Missionaries who do Bible translation work have an interesting job. In many cases, they have to create a written alphabet for a language that is only spoken. Then they have to work with the native speakers of that language to choose the right words so that their particular culture will understand the true meaning of the scriptures.
In the Konni language, spoken by a people group in Ghana, there were 5 different words for the verb, “to carry.” Each word had a different meaning and was used in a different circumstance. To choose the wrong one would confuse the Konni language speakers about the real meaning of this verse.
One word meant “to carry on one’s back” and was always used when speaking about carrying a baby. Another similar word meant to “carry on the hip,” which referred to a small child. Since babies and young children aren’t considered to be a burden in that culture, that word would have been a poor choice.
Two other words referred to carrying something light in front of you or carrying something on your shoulder like firewood or a tool. Those words would not have conveyed the true meaning of the verse either, because carrying firewood and tools were important activities – definitely not burdens as we understand them. And when we think of carrying something light in front of us, it certainly doesn’t produce the mental image of struggling with a burden.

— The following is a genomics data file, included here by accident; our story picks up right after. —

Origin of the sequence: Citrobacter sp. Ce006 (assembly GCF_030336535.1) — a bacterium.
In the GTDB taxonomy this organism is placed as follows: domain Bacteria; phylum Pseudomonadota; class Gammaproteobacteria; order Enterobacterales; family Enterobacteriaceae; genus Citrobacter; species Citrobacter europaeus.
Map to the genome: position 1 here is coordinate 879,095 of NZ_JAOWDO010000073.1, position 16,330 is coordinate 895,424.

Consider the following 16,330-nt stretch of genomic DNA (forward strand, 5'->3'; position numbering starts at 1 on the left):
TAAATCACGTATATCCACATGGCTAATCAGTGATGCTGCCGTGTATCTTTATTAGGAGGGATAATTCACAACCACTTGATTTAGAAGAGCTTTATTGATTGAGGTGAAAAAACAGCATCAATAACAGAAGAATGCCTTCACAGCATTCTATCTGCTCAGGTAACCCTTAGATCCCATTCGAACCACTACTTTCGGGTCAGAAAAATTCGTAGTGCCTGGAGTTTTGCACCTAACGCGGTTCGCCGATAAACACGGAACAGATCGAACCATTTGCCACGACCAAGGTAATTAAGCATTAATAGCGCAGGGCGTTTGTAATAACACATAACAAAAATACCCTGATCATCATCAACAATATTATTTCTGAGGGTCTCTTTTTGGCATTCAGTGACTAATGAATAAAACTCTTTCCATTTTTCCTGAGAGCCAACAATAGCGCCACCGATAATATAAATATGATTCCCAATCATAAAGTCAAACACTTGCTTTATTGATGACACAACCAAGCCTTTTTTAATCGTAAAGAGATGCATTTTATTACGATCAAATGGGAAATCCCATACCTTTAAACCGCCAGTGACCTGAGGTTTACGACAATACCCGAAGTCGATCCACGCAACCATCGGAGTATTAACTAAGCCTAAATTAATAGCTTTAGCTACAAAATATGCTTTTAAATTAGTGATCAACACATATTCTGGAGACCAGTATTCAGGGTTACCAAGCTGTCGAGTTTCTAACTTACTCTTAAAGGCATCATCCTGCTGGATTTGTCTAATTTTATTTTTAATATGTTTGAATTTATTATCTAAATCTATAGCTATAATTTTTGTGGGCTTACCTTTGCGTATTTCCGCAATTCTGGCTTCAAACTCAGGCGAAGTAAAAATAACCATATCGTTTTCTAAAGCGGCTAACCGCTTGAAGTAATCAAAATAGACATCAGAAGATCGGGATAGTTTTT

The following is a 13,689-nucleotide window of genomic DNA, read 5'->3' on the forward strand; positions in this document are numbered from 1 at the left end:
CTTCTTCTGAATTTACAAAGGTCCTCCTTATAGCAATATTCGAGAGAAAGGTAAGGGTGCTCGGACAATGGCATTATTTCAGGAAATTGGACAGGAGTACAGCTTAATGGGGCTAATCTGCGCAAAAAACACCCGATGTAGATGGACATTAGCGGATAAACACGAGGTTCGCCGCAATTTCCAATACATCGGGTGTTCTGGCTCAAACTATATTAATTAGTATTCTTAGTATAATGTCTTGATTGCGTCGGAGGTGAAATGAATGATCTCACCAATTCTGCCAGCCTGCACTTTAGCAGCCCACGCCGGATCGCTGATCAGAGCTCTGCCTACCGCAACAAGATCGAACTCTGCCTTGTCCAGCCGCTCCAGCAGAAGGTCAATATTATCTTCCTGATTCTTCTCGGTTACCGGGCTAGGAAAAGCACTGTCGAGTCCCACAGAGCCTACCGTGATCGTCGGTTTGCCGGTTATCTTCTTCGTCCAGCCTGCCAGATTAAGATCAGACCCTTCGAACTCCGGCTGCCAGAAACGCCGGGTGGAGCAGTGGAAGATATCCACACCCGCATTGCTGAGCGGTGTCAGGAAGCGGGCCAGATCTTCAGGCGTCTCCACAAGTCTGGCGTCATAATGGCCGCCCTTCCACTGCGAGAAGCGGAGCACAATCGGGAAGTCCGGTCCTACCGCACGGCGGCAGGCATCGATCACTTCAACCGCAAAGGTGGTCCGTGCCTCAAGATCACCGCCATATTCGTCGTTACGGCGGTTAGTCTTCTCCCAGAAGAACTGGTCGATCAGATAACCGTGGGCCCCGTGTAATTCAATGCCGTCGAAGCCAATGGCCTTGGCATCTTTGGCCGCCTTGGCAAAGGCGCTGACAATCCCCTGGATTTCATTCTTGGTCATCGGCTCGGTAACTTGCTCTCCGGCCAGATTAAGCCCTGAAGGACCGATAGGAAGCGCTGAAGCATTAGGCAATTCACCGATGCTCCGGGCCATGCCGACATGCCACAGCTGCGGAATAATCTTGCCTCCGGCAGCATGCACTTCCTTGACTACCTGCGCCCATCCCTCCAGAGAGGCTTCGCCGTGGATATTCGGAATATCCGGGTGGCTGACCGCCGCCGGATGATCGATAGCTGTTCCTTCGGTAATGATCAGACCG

The final word meant to carry a heavy load on the head. From the time the people were children, they strengthened their necks and backs by gradually increasing the weight of the loads they carried. By the time they reached adulthood, they could carry heavy loads without problems. This was the most appropriate word to translate the verse.
Wow! What a rich picture that gives to this verse. “Carry each other’s heaviest burdens on your head and so fulfill Christ’s command!”